Moreover, Kumkapı's association of restaurant owners works for more than its own direct interests. Since 2000 it has served free meals to Istanbul's elderly, homeless and street children, in cooperation with other nongovernmental organizations. On six days each year, a total of 2,000 people come to enjoy a dinner, which in their daily lives they are worlds away from. In organizing these philanthropic activities, the association might have been inspired by the reality to be encountered in Kumkapı, just beyond the neat and clean pedestrian area – another Kumkapı, where most people can almost never afford an evening at one of the white-clothed tables set out in the midst of their neighborhood. This other Kumkapı is inhabited by a colorful mix of people coming from all over Turkey, the Caucasus and the Central Asian Turkic Republics, as well as from Arab and African countries, where some having settled permanently with their families, while others are here on a temporary basis. Row houses of the 19th century line many of the narrow, cobbled lanes, on which children play and women chat in front of their houses. While most are in a desolate state today, these houses are witnesses to Kumkapı's past as a district of Istanbul's Armenian and Greek middle-classes of the late 19th century; where its residents realized the dream of their own, even though modest, of owning homes with little backyard gardens.The settlement of Istanbul's Greek and Armenian communities in this part of the city goes back as far as 1453, when the Ottomans systematically repopulated Constantinople after the conquest with both Muslim and non-Muslim communities from all over the empire. Kumkapı, since then, has been dominated by Armenians and Greeks. Over the centuries, the quarter's population retained this ethnic-linguistic characteristic – in fact, as late as the 1950s, Kumkapı was still known as an Armenian quarter. Starting in the 1960s, however, Kumkapı's Armenian population began to decrease, with people moving abroad to Europe or America or simply to other quarters of the city, like Samatya, Yeniköy or Bakırköy.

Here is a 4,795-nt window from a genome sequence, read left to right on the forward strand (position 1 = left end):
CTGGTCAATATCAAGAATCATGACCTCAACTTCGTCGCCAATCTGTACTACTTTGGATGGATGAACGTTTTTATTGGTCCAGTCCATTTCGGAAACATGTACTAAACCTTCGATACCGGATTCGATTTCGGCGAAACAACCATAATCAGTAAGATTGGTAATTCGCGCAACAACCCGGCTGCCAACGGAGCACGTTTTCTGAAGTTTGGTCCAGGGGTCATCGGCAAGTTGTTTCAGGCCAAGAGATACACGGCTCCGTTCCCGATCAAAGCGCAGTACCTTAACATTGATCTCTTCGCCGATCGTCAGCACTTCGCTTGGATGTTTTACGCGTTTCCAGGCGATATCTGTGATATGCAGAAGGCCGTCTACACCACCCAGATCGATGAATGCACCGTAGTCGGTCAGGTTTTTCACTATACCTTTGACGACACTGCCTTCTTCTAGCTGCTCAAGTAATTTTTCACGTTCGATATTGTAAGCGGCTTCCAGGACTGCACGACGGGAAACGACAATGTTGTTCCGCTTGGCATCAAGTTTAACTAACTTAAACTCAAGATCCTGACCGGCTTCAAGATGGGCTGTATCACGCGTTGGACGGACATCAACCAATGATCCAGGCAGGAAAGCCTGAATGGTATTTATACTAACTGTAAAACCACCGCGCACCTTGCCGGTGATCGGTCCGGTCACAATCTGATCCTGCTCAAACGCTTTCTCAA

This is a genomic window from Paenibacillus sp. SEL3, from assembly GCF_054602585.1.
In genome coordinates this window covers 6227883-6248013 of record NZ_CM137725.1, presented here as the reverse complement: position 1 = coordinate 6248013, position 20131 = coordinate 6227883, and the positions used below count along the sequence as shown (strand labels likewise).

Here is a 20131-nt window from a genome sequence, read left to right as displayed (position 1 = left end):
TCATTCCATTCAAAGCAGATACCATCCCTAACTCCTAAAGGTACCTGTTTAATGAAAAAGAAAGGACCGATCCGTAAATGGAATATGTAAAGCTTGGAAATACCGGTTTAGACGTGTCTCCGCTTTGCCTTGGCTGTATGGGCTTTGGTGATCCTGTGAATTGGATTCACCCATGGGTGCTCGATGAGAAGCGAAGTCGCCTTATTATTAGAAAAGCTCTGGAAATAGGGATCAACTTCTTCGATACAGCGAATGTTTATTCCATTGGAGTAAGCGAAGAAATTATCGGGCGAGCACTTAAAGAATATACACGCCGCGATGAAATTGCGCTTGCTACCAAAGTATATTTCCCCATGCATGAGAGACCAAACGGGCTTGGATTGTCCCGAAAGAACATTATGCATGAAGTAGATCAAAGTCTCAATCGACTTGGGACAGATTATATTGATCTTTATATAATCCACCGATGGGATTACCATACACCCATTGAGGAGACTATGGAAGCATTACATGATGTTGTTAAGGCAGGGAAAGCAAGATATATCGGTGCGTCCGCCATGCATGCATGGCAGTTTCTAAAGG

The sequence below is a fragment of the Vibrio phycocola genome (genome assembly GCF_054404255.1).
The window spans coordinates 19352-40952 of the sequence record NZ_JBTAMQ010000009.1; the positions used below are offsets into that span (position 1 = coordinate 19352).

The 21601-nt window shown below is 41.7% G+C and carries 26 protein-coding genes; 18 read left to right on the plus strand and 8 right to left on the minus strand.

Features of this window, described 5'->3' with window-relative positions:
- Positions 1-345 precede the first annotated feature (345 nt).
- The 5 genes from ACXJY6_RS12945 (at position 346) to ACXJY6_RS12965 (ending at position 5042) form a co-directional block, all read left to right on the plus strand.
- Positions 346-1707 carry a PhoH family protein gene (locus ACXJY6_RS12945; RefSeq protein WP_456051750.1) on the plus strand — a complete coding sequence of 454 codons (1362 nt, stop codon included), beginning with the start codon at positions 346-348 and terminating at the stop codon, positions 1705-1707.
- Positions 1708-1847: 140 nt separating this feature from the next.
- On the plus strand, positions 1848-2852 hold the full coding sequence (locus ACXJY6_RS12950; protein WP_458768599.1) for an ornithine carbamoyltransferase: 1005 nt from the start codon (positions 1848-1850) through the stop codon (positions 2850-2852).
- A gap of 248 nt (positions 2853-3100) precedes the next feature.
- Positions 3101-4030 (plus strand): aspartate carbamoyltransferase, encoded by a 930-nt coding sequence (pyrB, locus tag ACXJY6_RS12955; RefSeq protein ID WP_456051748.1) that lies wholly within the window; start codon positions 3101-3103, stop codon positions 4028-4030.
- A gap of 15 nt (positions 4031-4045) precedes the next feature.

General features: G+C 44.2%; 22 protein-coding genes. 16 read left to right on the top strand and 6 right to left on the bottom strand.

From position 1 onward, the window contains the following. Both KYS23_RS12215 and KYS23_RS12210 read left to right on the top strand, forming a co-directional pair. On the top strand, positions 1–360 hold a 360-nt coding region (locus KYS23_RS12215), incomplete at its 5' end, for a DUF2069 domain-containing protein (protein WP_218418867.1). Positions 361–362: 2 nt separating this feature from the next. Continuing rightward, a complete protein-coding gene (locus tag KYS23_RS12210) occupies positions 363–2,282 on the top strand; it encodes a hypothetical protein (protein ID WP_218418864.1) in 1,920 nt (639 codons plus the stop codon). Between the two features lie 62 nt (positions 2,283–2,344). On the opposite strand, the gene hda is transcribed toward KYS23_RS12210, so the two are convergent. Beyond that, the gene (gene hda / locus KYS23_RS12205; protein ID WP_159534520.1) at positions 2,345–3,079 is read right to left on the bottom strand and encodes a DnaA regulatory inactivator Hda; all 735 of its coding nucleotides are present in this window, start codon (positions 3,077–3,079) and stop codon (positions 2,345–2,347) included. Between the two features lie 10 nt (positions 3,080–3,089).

Multi-ethnic past of Kumkapı

Today, the various churches – Armenian, Greek Orthodox and Syriac – as well as the Armenian Patriarchate of Turkey, which are situated in Kumkapı, immediately remind the visitor of this multi-ethnic past. In some ways, the quarter has even regained its reputation as an Armenian quarter. Yet, the majority of Armenians residing in Kumkapı today are immigrants from Armenia, while of the “original” Armenian population, only a few individuals still call Kumkapı their home. Among these, are the brothers Ardaş and Manuel, who were born and grew up in Kumkapı. Now, in their 70s, they spend their entire days in the local tea house, playing backgammon and listening to the chitchat of the younger men. Both still bachelors, at sunset they leave the talk and backgammon behind, walking down the cobbled back street, side by side, until they disappear around the corner, returning to their home. The past is a topic they prefer not to talk about – small people as we are, they say, doing different jobs with the local craftsmen, what do we have to tell? Being Armenian does not hold an important part in their life or identity – the Armenian language they have long forgotten, and there is nothing that would connect Ardaş and Manuel to the immigrants from Armenia of recent years. The fishing equipment seller, Arto, another of the “original” Armenians of Kumkapı, and of the same generation as Ardaş and Manuel, has a very similar story to tell. While his wife still speaks and reads Armenian, he has forgotten the language. Yet, when talking of the old Kumkapı of his childhood, his voice takes on a melancholy tone. “There was no road for cars along the coast, then, as the entire coast was full of the little boats for fishermen.” He regrets that almost all Greeks and Armenians have left the quarter; in his eyes, this has meant a decline as it paved the way for the settlement of poor immigrants from Turkey's East, Armenia and the Asian Turkic Republics. Arto, himself, now lives in Bakırköy and underlines, resolutely: “Even if someone would give me a house, I would never live here.”The Greek and Armenian Kumkapı of the Ottoman and early Republican times has long vanished, with only a few representatives left today. In its place is a new constellation of immigrants and refugees, side by side with a thriving culinary and amusement center, catering to Istanbul's middle classes that has emerged. And, which form this constellation will be able to take on, whether it will be able to make up a mosaic in which the different parts complement each other, only the future will tell.